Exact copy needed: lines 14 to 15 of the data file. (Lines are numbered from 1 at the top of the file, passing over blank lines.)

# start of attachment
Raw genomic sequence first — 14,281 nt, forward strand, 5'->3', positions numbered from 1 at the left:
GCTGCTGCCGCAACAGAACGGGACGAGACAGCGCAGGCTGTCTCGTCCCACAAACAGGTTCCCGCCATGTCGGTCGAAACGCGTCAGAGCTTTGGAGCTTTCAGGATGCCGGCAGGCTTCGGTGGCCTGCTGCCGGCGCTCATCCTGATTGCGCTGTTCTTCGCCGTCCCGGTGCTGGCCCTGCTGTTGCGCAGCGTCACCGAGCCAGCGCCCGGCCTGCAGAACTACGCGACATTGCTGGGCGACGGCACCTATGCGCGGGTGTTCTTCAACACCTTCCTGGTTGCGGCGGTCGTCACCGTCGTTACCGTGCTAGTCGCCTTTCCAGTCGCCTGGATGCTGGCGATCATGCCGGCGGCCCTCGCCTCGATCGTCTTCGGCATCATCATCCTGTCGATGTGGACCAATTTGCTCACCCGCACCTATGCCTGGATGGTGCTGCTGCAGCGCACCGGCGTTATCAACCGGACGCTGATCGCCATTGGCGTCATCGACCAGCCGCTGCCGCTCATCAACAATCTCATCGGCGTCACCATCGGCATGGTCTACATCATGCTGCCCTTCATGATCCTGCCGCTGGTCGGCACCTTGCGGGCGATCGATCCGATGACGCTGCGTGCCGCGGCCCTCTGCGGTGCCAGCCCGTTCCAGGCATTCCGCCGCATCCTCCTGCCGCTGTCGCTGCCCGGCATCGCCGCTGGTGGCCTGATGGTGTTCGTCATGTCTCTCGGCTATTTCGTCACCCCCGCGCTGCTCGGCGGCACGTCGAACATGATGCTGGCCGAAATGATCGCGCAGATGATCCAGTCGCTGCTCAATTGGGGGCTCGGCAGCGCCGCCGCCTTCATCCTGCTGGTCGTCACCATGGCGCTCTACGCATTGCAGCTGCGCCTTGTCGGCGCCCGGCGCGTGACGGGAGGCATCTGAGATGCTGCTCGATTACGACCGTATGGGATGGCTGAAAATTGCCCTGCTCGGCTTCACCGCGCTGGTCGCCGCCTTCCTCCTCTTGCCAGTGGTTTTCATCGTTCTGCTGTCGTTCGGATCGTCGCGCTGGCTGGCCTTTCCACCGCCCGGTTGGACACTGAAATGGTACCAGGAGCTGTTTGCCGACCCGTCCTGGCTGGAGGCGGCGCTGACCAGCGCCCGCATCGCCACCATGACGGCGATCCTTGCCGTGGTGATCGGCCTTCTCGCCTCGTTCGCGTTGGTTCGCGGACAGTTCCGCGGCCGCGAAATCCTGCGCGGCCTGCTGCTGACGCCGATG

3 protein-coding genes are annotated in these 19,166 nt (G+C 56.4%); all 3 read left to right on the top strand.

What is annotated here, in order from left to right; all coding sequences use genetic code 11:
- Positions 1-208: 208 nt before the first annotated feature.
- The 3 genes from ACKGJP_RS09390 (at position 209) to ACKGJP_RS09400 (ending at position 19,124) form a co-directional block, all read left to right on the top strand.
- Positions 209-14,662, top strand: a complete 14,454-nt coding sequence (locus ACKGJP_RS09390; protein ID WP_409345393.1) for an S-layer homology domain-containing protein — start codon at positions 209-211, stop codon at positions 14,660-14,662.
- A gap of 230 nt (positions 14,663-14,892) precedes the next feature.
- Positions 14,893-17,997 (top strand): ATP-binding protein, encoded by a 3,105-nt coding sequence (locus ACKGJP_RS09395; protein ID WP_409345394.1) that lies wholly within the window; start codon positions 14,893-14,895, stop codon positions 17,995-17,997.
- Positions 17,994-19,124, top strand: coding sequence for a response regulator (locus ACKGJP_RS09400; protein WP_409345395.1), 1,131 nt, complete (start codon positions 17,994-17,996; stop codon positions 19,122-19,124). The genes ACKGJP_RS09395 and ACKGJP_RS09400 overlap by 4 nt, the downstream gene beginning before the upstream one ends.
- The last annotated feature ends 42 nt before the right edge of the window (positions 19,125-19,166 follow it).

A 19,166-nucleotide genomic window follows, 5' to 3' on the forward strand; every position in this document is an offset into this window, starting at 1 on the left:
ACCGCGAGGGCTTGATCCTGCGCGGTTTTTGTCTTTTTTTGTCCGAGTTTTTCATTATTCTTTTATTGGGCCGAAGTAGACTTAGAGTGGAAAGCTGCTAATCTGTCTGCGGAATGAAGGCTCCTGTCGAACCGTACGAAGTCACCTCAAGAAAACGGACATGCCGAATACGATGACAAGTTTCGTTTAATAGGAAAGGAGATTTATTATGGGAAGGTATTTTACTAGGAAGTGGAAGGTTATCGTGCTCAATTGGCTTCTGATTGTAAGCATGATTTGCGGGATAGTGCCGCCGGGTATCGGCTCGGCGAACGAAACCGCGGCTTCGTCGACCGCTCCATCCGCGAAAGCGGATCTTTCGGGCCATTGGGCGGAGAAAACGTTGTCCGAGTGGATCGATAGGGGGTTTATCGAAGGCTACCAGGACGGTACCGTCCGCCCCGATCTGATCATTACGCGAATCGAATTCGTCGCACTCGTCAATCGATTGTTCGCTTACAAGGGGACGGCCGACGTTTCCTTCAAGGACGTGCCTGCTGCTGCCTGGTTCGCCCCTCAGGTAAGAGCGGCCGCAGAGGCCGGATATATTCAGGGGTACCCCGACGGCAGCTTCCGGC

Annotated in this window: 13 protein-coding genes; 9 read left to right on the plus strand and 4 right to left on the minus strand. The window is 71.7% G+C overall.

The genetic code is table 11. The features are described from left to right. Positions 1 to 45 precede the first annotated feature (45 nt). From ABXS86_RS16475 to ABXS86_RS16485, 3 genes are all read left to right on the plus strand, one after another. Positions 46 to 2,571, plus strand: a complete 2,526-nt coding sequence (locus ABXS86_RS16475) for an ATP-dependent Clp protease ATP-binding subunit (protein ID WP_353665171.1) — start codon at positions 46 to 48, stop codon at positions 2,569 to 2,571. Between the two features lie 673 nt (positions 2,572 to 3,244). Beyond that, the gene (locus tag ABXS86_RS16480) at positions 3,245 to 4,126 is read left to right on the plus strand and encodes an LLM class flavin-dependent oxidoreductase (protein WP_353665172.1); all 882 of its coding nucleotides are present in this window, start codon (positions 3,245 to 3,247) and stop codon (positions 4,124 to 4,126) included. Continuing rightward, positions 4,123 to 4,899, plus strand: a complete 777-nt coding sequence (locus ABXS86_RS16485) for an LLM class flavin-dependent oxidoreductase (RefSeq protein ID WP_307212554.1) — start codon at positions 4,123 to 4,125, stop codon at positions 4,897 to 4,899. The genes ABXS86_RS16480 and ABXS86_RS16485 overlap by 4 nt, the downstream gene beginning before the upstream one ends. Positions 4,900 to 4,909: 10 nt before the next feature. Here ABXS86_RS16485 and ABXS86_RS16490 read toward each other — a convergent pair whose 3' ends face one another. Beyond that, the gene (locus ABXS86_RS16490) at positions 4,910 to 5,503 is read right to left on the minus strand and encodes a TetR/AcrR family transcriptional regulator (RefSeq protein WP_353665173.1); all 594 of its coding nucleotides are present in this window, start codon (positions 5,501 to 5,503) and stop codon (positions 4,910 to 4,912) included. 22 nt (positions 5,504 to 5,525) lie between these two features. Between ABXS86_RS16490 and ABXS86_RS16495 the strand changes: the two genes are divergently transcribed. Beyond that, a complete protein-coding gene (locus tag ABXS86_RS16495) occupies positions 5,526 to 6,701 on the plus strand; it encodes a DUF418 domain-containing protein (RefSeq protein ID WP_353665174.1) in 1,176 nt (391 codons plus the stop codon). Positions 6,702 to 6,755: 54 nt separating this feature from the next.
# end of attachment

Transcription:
Annotated in this window: 13 protein-coding genes; 9 read left to right on the plus strand and 4 right to left on the minus strand. The window is 71.7% G+C overall.

The genetic code is table 11. The features are described from left to right. Positions 1 to 45 precede the first annotated feature (45 nt). From ABXS86_RS16475 to ABXS86_RS16485, 3 genes are all read left to right on the plus strand, one after another. Positions 46 to 2,571, plus strand: a complete 2,526-nt coding sequence (locus ABXS86_RS16475) for an ATP-dependent Clp protease ATP-binding subunit (protein ID WP_353665171.1) — start codon at positions 46 to 48, stop codon at positions 2,569 to 2,571. Between the two features lie 673 nt (positions 2,572 to 3,244). Beyond that, the gene (locus tag ABXS86_RS16480) at positions 3,245 to 4,126 is read left to right on the plus strand and encodes an LLM class flavin-dependent oxidoreductase (protein WP_353665172.1); all 882 of its coding nucleotides are present in this window, start codon (positions 3,245 to 3,247) and stop codon (positions 4,124 to 4,126) included. Continuing rightward, positions 4,123 to 4,899, plus strand: a complete 777-nt coding sequence (locus ABXS86_RS16485) for an LLM class flavin-dependent oxidoreductase (RefSeq protein ID WP_307212554.1) — start codon at positions 4,123 to 4,125, stop codon at positions 4,897 to 4,899. The genes ABXS86_RS16480 and ABXS86_RS16485 overlap by 4 nt, the downstream gene beginning before the upstream one ends. Positions 4,900 to 4,909: 10 nt before the next feature. Here ABXS86_RS16485 and ABXS86_RS16490 read toward each other — a convergent pair whose 3' ends face one another. Beyond that, the gene (locus ABXS86_RS16490) at positions 4,910 to 5,503 is read right to left on the minus strand and encodes a TetR/AcrR family transcriptional regulator (RefSeq protein WP_353665173.1); all 594 of its coding nucleotides are present in this window, start codon (positions 5,501 to 5,503) and stop codon (positions 4,910 to 4,912) included. 22 nt (positions 5,504 to 5,525) lie between these two features. Between ABXS86_RS16490 and ABXS86_RS16495 the strand changes: the two genes are divergently transcribed. Beyond that, a complete protein-coding gene (locus tag ABXS86_RS16495) occupies positions 5,526 to 6,701 on the plus strand; it encodes a DUF418 domain-containing protein (RefSeq protein ID WP_353665174.1) in 1,176 nt (391 codons plus the stop codon). Positions 6,702 to 6,755: 54 nt separating this feature from the next.